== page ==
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Pulsewave Velocity Measurements using an optimized Phase Contrast Sequence
J. M. Boese, M. Bock, S. O. Schoenberg, L. R. Schad
The pulsewave velocity, i.e. the rate of propagation of flow or pressure in arteries, depends on the distensibility of the vessel wall, and can therefore be used for evaluation of pathologic changes, such as atherosclerosis. For aneurysms, so far no suitable parameter can reliably predict the individual risk of rupture . We are interested in the question, if pulsewave velocity measurements can be used to assess pathologic vessel wall changes which might correlate with the risk of aneurysm distension. Several methods have recently been proposed for pulswave velocity measurement, most of them based on phase contrast techniques [2,3,4]. However, their application in patients with progressive aortic disease is problematic, as saturation effects make accurate velocity determination difficult. In this study we optimized the phase contrast method to be able to obtain reliable pulsewave velocity measurements even under unfavourable conditions within an acquisition time of about five minutes, which allows for clinical routine examinations.
The measurements were performed on a 1.5 T whole body scanner (Siemens Vision), with maximum gradient strength of 25 mT/m and slew rate of 40 T/m/s. Velocity waveforms were measured in two slices perpendicular to the aorta using a phase contrast gradient echo pulse sequence with through-plane velocity encoding. As high spatial resolution is not required, a matrix size of 32 by 128 (50% rectangular field of view) was used to save imaging time. Further sequence parameters include: TE = 3 ms, TR = 6 ms, a = 30°. ECG triggering is known to produce artifacts arising from changes in the heart rate, which disturb the steady state of the magnetization and result in phase distortions . To avoid these problems, we apply retrospective gating. Acquisition of the ECG signal is problematic during continuosly running pulse sequences that involve switching of large gradients at short rise times. Therefore we used a prototype ECG system that is optically decoupled .
As we found large variations in the peak flow velocity, we implemented pulse sequences with different velocity encoding (VENC). The optimal VENC was determined by a preceding segmented EPI phase contrast measurement , which is acquired within 20 s.
Generally, velocity quantification pulse sequences are using the phase difference of a velocity encoded and a velocity compensated scan. In order to save time, we only acquire velocity sensitive data. To remove residual phase variations, the phases are corrected by subtracting the phases of data aquired directly at the beginning of the cardiac cylce, where only small blood flow occurs.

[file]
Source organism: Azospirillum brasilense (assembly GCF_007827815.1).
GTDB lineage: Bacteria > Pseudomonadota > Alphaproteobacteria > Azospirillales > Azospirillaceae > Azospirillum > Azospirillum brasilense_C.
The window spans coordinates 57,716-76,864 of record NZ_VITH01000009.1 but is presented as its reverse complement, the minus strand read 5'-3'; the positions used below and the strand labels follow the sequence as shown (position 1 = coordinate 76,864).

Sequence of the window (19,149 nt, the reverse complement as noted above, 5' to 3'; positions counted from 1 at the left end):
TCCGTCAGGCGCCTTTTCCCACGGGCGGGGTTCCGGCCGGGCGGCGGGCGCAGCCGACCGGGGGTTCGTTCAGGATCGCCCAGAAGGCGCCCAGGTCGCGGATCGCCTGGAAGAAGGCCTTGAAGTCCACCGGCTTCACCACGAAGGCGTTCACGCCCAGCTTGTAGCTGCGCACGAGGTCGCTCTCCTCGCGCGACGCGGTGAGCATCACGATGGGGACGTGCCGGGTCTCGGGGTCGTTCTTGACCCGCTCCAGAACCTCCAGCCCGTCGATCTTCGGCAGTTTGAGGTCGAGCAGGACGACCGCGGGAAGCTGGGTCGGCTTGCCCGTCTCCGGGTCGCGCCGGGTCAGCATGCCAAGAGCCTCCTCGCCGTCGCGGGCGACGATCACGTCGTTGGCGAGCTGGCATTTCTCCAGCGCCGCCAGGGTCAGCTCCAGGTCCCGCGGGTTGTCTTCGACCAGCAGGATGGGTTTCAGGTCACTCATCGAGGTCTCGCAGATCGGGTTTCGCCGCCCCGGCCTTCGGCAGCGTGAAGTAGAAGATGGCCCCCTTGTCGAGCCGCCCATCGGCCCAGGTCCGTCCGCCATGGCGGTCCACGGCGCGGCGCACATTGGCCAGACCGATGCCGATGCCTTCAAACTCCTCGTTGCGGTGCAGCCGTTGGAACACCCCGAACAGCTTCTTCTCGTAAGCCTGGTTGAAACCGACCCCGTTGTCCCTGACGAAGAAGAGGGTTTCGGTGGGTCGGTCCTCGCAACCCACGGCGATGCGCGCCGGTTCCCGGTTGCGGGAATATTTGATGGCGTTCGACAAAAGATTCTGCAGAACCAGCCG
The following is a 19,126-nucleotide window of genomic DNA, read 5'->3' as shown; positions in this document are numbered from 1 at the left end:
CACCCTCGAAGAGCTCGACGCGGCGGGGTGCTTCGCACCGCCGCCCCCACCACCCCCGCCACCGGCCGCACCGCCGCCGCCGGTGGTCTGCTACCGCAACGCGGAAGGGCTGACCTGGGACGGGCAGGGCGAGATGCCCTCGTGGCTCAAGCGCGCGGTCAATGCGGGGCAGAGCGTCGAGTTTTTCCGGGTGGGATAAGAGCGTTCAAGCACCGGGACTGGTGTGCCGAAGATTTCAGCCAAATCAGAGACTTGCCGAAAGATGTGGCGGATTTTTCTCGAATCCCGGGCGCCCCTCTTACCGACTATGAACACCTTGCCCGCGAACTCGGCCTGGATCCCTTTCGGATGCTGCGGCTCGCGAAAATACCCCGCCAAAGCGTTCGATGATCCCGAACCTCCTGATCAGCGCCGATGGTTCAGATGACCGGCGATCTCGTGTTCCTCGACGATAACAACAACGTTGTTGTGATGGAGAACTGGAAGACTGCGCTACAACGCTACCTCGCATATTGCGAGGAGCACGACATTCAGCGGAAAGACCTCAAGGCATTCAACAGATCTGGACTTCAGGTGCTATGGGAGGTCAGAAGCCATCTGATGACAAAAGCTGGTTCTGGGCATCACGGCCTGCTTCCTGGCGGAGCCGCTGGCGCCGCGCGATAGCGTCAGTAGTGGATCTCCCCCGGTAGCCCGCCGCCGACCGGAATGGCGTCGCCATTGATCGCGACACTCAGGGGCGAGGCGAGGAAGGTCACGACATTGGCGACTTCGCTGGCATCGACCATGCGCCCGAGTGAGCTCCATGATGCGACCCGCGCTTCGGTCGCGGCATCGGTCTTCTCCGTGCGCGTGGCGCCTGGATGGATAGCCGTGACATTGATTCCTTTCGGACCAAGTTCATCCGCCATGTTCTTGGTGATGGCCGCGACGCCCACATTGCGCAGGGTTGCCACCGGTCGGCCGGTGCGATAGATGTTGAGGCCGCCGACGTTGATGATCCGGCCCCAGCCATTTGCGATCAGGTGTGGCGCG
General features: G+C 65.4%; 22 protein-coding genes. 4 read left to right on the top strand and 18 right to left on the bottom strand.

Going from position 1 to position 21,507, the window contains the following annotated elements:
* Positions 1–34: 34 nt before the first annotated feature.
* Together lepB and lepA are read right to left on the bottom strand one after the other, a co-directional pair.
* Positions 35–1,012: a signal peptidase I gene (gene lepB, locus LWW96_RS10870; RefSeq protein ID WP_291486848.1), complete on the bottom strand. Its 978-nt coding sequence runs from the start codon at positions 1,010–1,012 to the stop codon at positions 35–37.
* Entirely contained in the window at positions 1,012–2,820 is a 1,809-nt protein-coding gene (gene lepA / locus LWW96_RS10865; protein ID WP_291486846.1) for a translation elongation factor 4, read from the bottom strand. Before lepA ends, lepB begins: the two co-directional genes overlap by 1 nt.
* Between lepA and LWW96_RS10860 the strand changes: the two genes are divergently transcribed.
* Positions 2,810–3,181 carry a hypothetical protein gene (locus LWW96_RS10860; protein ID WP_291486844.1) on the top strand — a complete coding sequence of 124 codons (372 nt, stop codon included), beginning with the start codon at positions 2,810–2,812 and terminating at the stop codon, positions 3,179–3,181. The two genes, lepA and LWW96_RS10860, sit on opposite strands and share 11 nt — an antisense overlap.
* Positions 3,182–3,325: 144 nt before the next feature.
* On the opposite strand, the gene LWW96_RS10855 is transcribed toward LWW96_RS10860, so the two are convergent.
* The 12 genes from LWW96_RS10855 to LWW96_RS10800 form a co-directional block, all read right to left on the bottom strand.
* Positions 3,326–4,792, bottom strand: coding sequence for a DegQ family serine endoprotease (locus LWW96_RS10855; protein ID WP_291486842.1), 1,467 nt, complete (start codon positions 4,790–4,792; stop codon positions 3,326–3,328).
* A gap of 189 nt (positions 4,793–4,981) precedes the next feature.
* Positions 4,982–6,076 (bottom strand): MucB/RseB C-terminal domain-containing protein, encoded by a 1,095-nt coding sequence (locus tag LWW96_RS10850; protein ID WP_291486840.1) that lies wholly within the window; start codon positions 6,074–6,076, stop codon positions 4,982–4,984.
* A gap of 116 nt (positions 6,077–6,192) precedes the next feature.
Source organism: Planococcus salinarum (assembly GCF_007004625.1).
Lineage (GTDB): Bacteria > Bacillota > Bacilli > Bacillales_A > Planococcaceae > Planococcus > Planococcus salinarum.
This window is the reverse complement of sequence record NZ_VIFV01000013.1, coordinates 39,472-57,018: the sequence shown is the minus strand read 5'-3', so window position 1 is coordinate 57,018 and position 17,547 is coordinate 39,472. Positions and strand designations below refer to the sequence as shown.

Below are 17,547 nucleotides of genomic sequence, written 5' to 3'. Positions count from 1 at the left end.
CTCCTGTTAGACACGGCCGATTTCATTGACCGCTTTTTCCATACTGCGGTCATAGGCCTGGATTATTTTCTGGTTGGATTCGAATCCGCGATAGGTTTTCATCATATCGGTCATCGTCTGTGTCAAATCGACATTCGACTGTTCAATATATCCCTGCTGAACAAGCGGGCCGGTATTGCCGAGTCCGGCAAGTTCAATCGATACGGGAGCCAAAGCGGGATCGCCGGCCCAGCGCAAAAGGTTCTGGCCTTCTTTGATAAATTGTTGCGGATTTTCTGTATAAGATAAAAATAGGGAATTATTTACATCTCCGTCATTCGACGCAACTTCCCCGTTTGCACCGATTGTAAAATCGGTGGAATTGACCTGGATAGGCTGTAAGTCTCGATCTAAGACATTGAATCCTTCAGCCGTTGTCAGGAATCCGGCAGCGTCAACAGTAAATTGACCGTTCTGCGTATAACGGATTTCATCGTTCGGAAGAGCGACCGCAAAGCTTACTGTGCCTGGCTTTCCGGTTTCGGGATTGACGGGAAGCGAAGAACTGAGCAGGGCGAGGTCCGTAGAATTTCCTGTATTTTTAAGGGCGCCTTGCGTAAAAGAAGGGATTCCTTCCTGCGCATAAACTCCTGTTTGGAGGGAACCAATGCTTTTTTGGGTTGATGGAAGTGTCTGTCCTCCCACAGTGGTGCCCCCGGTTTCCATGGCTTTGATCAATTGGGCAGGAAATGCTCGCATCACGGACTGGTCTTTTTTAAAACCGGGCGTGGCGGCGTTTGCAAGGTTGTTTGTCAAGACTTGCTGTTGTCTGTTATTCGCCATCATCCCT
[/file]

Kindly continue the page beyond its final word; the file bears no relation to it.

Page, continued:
Thus 800 images from each of two slices can be acquired within about five minutes. These are retrospectively sorted into time frames of 6.7 ms, so that for a typical heart rate of 0.9 s, effectively nine acquisitions are averaged.
The time delay between the velocity waveforms is calculated using only data from early sytole to avoid distortions from wave reflections. A line is fitted to the systolic ascent of the flow wave. The intersection of this line with the baseline defines the onset of the velocity peak (see Fig. 2). The pulsewave velocity is calculated from the known spatial distance dx and the measured temporal difference dt of the onsets of the velocity peaks as c = dx / dt.
In a preliminary study, the method was applied to six healthy volunteers (age 20 to 30), which show velocities ranging from 3.2 to 5.0 m/s. These are in accordance with data given in the literature . In three older subjects (age 65 to 72) without aneurysmatic disease, velocities ranging from 6 to 10 m/s were found. This increase with age is a well known relation. It was also possible to obtain reliable pulsewave velocity data from two patients with aortic aneurysms. Fig. 1 shows a sagittal T1-weighted localizer image from a 71-year old patient with an aortic aneurysm. Velocity time curves were acquired at the slice positions indicated and are shown in Fig. 2 together with the calculated wave velocities.
Discussion and future work
We have optimized the phase contrast method for reliable pulsewave velocity measuments under clinical conditions. With retrogating, velocity data from the complete cardiac cycle is available, so that more refined methods for pulsewave velocity determination based on e.g. Fourier analysis could be applied. We plan a patient study to measure pulsewave velocity in aortic aneurysms prior to surgery in order to correlate the results with histopathologic parameters of surgical specimens. Thereby it should be further investigated if detected changes in vessel distensibility are helpful for the assessment of the risk of aneurysm rupture.
1 SIEMENS Medical Systems, Erlangen, Germany
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